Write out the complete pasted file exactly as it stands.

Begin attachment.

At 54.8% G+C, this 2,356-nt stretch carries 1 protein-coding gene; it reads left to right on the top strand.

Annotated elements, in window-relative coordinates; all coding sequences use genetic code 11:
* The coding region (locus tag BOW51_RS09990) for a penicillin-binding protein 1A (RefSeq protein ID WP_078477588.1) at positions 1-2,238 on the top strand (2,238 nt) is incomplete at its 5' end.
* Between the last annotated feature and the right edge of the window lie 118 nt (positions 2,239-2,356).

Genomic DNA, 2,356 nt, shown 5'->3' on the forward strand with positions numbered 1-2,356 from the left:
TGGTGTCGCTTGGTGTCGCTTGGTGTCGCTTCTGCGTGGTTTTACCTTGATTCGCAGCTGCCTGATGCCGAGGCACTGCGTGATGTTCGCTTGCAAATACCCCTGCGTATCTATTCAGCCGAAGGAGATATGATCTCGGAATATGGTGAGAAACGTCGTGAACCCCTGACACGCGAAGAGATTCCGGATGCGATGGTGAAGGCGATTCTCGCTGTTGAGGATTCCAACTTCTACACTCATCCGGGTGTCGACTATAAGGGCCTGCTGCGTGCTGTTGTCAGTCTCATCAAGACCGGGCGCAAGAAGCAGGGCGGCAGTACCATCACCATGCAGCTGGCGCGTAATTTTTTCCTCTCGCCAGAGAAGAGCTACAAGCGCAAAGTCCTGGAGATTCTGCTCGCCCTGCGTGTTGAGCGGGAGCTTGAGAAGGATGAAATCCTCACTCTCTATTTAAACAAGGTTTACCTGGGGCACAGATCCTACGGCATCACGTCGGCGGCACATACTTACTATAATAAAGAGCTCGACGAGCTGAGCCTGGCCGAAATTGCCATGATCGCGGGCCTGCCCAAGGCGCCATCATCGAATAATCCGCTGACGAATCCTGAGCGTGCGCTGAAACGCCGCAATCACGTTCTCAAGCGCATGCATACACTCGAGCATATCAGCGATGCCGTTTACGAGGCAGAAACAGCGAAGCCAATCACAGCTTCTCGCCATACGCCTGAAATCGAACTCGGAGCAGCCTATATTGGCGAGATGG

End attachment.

At 54.8% G+C, this 2,356-nt stretch carries 1 protein-coding gene; it reads left to right on the top strand.

Annotated elements, in window-relative coordinates; all coding sequences use genetic code 11:
* The coding region (locus tag BOW51_RS09990) for a penicillin-binding protein 1A (RefSeq protein ID WP_078477588.1) at positions 1-2,238 on the top strand (2,238 nt) is incomplete at its 5' end.
* Between the last annotated feature and the right edge of the window lie 118 nt (positions 2,239-2,356).

Genomic DNA, 2,356 nt, shown 5'->3' on the forward strand with positions numbered 1-2,356 from the left:
TGGTGTCGCTTGGTGTCGCTTGGTGTCGCTTCTGCGTGGTTTTACCTTGATTCGCAGCTGCCTGATGCCGAGGCACTGCGTGATGTTCGCTTGCAAATACCCCTGCGTATCTATTCAGCCGAAGGAGATATGATCTCGGAATATGGTGAGAAACGTCGTGAACCCCTGACACGCGAAGAGATTCCGGATGCGATGGTGAAGGCGATTCTCGCTGTTGAGGATTCCAACTTCTACACTCATCCGGGTGTCGACTATAAGGGCCTGCTGCGTGCTGTTGTCAGTCTCATCAAGACCGGGCGCAAGAAGCAGGGCGGCAGTACCATCACCATGCAGCTGGCGCGTAATTTTTTCCTCTCGCCAGAGAAGAGCTACAAGCGCAAAGTCCTGGAGATTCTGCTCGCCCTGCGTGTTGAGCGGGAGCTTGAGAAGGATGAAATCCTCACTCTCTATTTAAACAAGGTTTACCTGGGGCACAGATCCTACGGCATCACGTCGGCGGCACATACTTACTATAATAAAGAGCTCGACGAGCTGAGCCTGGCCGAAATTGCCATGATCGCGGGCCTGCCCAAGGCGCCATCATCGAATAATCCGCTGACGAATCCTGAGCGTGCGCTGAAACGCCGCAATCACGTTCTCAAGCGCATGCATACACTCGAGCATATCAGCGATGCCGTTTACGAGGCAGAAACAGCGAAGCCAATCACAGCTTCTCGCCATACGCCTGAAATCGAACTCGGAGCAGCCTATATTGGCGAGATGG